I have promised myself someday I will return to painting (but this month I did not).
My grandmother’s mossy front yard held a magical surprise and each summer I was delighted by the appearance of her spider lilies. Finally in 2015 I added some to my own garden and today was the magical day they burst forth into bloom.
Usually there are plentiful zinnias to use indoors butI have left them outside for now, the few zinnias from a second sowing. Finally they are in bloom, six or seven weeks later than normal due to the rabbit “crisis”.
Nearby, asclepias has rebloomed.
There are other small pleasures.
Lantana will continue well into October. On any given day it is a popular gathering place for butterflies and skippers. Today there were six Eastern Tiger Swallowtails, yesterday swallowtails and a couple of monarchs.
The oakleaf hydrangea leaves point toward autumn, as do changes in light and pulsating sounds of cicadas, but mostly there is just a knowing deep inside, an inner sense that fall is near. Every time I stepped outside this past week I felt it.
I enjoyed seeing Chloris’ Top Ten August Blooms this morning and decided on a whim to join in this month. I have not spent enough time in my garden this year. I knew there would be zinnias and dahlias but honestly was relieved to walk around and find I could meet the requirement of sharing ten different blooms. These are what I saw today.
Flowers in my garden at early morning were still bathed in rainwater after yesterday’s storms. Rudbeckia laciniata is growing in three different parts of the garden. Flowers are giving over to cones, but there are a few fresh blooms.
Perovskia atriplicifolia has struggled some years, but is doing well in the Southern Path.
This salvia is spreading slowly through the southern border, but never overreaches. In the past it took breaks before reblooming in cooler days, but this summer it has shrugged off dry weather and heat and kept going.
Buddleja davidii ‘Adokeep’ has been given more space and sun this year. It responded to being cut back sharply in early spring. This is invasive in some places and I would not miss having it but it has been difficult to dig out. Despite its butterfly-attracting reputation, it doesn’t seem to draw much attention.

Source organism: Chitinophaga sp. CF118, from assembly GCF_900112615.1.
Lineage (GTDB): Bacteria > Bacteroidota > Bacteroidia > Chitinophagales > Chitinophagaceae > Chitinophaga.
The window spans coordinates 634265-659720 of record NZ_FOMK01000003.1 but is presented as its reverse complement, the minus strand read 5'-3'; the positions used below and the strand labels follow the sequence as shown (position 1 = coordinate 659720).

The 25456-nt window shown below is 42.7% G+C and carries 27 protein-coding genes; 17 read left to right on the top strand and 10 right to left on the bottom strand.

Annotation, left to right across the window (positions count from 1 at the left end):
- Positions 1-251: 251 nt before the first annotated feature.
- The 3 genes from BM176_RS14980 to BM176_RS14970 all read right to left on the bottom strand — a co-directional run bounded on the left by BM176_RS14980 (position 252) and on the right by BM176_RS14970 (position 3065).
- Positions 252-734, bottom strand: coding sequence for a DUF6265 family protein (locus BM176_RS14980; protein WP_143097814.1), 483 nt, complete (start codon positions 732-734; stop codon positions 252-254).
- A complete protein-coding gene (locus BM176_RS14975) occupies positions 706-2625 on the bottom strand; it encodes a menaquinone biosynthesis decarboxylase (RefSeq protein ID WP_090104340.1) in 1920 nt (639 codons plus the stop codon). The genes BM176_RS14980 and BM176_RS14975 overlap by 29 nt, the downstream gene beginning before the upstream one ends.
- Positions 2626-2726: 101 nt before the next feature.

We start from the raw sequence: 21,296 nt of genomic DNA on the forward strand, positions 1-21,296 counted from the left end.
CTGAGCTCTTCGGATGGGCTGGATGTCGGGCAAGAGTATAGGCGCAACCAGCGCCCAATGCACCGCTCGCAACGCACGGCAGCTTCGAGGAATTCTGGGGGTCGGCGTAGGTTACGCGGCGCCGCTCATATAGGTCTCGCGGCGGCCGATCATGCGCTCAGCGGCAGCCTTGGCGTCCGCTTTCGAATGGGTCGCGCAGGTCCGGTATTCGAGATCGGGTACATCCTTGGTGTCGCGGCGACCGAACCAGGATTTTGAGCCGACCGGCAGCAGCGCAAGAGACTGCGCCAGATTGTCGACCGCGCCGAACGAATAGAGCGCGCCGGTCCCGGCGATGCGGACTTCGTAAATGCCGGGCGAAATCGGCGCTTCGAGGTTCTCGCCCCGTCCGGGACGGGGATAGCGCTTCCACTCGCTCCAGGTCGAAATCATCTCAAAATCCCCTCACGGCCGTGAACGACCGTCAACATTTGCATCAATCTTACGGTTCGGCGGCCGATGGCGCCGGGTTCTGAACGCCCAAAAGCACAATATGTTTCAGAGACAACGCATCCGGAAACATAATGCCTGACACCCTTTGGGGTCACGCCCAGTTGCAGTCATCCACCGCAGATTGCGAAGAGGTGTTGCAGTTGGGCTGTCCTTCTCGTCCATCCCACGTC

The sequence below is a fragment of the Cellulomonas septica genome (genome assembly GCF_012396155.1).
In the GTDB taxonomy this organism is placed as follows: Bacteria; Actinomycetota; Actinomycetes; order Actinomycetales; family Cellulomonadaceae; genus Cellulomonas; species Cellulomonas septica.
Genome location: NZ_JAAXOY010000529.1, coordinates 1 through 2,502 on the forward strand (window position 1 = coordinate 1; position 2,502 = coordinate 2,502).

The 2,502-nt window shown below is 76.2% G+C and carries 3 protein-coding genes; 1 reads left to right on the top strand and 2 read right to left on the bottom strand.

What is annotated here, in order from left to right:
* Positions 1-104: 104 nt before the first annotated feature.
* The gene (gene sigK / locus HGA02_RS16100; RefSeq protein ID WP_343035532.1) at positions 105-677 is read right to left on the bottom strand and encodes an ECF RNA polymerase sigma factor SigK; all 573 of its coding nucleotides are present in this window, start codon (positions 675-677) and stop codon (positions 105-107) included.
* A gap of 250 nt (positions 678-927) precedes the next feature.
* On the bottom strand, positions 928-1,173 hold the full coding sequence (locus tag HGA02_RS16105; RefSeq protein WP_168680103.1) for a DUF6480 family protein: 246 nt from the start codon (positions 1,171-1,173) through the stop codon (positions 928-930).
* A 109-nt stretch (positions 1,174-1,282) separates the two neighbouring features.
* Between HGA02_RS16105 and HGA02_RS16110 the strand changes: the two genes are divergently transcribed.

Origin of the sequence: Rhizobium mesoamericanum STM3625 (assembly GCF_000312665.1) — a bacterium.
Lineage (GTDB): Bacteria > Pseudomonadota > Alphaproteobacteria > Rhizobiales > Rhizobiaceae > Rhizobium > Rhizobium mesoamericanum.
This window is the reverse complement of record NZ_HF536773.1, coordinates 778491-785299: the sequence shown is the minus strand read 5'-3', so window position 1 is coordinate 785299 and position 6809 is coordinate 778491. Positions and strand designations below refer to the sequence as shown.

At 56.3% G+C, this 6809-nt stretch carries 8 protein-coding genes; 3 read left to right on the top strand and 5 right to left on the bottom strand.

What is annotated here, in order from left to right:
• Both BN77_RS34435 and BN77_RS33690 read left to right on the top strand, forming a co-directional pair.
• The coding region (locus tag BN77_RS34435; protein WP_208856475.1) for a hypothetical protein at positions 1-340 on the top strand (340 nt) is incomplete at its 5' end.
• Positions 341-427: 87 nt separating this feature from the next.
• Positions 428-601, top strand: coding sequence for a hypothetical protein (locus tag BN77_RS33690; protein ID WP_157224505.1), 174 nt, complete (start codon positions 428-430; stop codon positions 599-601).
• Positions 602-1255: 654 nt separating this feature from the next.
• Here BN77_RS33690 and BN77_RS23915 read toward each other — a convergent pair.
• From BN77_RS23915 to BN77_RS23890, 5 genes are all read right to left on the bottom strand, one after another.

Lantana camara has been a magnet for swallowtails and other pollinators, though I saw only one butterfly this morning while I was taking pictures.
Leucanthemum bloomed profusely for weeks this summer. This morning a lone flower stood bravely among drying seeds.
Physostegia virginiana, a passalong from my garden mentor, Virgie, began blooming this week.
Cleome has bloomed cheerfully all summer. It reseeds freely but is easy to remove.
A new addition to the garden in 2019, Crinum ‘Powellii’ looked promising as I left for the beach at July’s end. When I returned August 4 it had already bloomed.
You can see I didn’t think through the color scheme when planting the Crinum, just hurried it into the ground before weeds came any closer.
For my final selection I must share a few dahlias. Many did not survive but I enthralled with the blooms on these plants that made it.
I invite you to check out Chloris’ top picks for August at The Blooming Garden. You are in for a treat with offering from her Suffolk garden and from others around the globe.